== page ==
The opposition organized a march today south of Caracas. As we have become accostumed to, Chavez’ supporters were waiting for it and one person was killed and 29 were injured. The National Guard was there but did nothing, neither did the local police. The Mayor responsible for the local police blamed the Governor of Miranda State Enrique Mendoza for organizing the march and said in the best facist style: “I hope he has understood that this region is pro-Chavez”. The picture below shows a guy shooting at the opposition from a moving jeep. The car plates are on the image, but nothing will happen, the Government will investigate nothing.
Catasetum Pileatum Catasetum Pendare
Catasetum Catasetum Macrocarpoum
Juli Carbonell kindly sent these wonderful pictures of orchids from the genera Catasetum to attempt to free us from the tension and stress of the political conflict. Thanks!!
when I arrived at the Civic Center (the site of the rally) there was already assembled a sizeable (100 – 200 people) anti-Chavez contingent off to one side. They were great; all festooned in colorful outfits, waving Venezuelan flags, banging on drums, and singing this wonderful song/chant about how “He must go!” I went over to talk to them and was happy to see that several of their signs said things like “Chavez = Communist,” etc. Just then the main anti-war march arrived at the plaza led, of course, by the hard-core Socialist Worker Party types who were the main organizers of the event. As they passed in front of the laughing, singing Venezuelans I saw some of the dour communists recoiling as they read the anti-communist signs of the anti-Chavez crowd. The Venezuelans, on the other hand, surged forward in warm solidarity with the marchers causing the SWP drones to go quite a bit out of their way to avoid contact with the ideologically un-clean. This deformation of the march only ended once the true-believer vanguard had passed and the marchers became more ordinary Bay Area lefties who were only too happy to greet and enjoy the Venezuelans. I don’t think the Anti-Chavez folks ever understood why they were at first shunned by their fellow demonstrators.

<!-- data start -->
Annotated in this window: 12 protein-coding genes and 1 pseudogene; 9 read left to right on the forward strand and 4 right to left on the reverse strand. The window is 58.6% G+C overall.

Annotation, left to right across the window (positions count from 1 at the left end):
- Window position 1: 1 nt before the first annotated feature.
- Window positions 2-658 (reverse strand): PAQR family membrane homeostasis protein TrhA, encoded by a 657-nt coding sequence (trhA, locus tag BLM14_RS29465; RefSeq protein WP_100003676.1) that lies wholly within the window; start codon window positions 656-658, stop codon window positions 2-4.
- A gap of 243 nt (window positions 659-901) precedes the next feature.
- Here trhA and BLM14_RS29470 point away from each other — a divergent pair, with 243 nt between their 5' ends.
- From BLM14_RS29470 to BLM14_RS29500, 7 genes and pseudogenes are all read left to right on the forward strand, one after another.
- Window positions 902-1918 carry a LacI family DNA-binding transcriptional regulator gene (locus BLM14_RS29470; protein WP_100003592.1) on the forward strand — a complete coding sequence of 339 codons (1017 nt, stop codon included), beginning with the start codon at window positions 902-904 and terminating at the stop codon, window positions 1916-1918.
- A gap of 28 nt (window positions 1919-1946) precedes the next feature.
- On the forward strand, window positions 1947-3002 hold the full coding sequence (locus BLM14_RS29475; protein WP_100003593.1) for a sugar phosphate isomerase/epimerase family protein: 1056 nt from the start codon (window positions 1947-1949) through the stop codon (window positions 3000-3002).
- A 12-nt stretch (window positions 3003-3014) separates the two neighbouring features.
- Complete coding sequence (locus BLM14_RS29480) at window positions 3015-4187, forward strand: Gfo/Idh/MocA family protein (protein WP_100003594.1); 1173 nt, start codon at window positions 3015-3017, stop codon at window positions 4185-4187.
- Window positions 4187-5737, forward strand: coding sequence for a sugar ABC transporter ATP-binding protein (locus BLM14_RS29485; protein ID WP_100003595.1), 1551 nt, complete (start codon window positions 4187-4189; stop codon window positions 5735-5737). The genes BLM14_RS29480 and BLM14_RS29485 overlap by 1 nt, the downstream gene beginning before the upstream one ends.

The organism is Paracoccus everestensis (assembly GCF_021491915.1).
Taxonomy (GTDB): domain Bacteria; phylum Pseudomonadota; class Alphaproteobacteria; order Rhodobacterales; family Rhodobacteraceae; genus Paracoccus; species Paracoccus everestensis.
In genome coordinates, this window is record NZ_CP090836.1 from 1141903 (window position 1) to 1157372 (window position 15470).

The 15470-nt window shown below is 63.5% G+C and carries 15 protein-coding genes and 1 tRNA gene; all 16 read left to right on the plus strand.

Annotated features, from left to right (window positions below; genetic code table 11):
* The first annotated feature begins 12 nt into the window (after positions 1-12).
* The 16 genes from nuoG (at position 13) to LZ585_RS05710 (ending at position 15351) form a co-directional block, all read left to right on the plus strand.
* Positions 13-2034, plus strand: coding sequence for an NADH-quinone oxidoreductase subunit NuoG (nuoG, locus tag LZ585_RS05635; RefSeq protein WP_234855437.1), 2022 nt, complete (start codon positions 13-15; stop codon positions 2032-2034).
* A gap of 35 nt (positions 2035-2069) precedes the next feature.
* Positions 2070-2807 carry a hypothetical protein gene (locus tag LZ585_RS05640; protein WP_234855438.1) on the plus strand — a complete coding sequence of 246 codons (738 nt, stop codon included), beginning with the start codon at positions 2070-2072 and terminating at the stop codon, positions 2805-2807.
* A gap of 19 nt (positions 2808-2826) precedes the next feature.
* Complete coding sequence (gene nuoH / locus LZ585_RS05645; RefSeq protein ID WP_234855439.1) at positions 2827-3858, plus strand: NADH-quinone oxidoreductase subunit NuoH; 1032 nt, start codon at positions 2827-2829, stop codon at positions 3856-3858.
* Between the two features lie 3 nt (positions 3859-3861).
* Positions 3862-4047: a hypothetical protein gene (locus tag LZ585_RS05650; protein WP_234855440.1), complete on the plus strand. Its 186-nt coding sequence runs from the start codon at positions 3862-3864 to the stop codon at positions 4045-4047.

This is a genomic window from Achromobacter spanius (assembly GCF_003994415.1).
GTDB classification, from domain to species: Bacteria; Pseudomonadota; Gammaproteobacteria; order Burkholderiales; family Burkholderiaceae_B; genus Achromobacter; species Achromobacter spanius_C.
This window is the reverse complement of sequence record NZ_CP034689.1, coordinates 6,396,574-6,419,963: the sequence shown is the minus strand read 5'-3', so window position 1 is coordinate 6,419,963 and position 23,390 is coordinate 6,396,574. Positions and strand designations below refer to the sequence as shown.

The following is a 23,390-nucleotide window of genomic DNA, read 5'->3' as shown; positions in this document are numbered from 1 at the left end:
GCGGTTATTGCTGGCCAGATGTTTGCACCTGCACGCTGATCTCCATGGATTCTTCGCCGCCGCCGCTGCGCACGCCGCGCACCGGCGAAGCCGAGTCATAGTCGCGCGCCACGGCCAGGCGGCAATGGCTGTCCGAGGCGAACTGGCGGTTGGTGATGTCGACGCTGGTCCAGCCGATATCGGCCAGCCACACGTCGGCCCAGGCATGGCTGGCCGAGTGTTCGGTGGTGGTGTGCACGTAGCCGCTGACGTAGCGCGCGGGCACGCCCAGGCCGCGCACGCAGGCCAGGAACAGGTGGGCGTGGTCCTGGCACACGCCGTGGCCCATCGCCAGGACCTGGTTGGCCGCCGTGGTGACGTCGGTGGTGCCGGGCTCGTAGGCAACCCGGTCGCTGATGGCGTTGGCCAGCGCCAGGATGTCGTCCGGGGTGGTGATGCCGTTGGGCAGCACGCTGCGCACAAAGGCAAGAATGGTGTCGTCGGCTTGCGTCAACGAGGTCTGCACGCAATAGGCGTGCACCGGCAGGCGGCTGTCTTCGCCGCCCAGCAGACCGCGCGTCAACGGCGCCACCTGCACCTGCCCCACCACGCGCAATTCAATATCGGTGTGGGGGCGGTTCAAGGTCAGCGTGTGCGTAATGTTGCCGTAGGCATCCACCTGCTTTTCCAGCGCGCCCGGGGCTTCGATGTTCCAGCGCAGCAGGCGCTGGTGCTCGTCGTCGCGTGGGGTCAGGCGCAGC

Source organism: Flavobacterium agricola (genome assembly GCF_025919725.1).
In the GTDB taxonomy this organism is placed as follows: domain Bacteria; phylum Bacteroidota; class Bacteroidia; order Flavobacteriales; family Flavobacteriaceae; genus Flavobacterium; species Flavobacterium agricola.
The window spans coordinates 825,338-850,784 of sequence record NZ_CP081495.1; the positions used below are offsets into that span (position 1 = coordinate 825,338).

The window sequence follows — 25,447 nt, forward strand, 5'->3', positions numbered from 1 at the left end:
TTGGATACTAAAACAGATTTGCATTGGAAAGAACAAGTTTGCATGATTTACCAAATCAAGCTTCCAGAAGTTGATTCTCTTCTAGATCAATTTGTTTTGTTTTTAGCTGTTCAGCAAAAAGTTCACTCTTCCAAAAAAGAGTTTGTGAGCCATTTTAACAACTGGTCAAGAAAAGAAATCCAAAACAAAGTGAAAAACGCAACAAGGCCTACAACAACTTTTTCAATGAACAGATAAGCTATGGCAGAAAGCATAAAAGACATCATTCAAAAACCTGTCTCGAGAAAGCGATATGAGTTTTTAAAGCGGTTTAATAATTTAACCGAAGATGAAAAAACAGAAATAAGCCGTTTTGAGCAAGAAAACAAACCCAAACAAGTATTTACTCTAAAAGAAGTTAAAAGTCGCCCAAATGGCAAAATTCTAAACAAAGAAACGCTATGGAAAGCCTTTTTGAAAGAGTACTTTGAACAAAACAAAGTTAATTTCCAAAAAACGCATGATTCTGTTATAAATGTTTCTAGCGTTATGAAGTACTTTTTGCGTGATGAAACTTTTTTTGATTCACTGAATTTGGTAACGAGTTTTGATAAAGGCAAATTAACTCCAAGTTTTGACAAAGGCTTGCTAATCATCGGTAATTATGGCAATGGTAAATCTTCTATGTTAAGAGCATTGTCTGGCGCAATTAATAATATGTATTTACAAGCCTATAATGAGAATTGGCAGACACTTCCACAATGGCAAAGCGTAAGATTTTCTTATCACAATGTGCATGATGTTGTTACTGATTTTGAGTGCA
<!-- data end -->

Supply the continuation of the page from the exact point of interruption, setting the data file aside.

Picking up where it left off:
I am glad Venezuelans everywhere are keeping the spirit, mantaining the cheerfulness and friendliness that we are accustomed to. Imagine this multiplied by four or five orders of magnitude, we do it four or five times a week!
My brother and I, at the suggestion of politicaobscura, have planned to have a Blog Day for Venezuela on January 23d, the 45th. anniversary of the overthrow of the our last dictatorsip. The idea is that on that day, those that would like to participate will either put the banner above in their page designed by us to that effect or a text which links directly to the following page, where we simply are calling for elections as a resolution to the Venezuelan crisis:
As threatened by Hugo Chavez in his Friday address to the Nation, a TV station was visited today by officials from the Infrastructure and communications Ministry to serve notice that a procedure was opened against. The charge is unclear at this time but it has to do with broadcasting ads in favor of the opposition’s marches and demonstrations as well as the promotion of the civil strike. Curiously, the notification did not follow the law because cameras began taping the officials and they left, apparently beacuse they did not wnat their faces shown on TV. Maybe they were ashamed of participating in this type of action. According to the lawyers, the procedure is not valid as the law were not followed. Well, the guy who served the papers now went back to make sure things were done legally, what incompentence.
A second TV station was visited now, according to the lawyers the Government is seeking to suspend the TV station. I am still not clear on what grounds. It does sound like the Dictator is removing his mask, between this and what happened on Friday. The beginning of intimidation or outright repression? What a way to welcome Jimmy Carter to the negotiations!
COFAVIC the well respected human rights organization said today that the level of impunity is on the increase in Venezuela. The Head of COFAVIC said that acts against Human Rights are beinmg committed with “more obscene impunity”. COFAVIC says that it is rare what is happening in Venezuela, where “the criminals televise their acts and have had the unrestricted backiing of the State”. She said that in Latin America criminals acted under the shadows but in Venezuela thhey are acting in front of everyone because they are protected.She noted that there has been no public statement about the actions on Friday by the National Guard that are supposed to protect the rights of Venezuelans.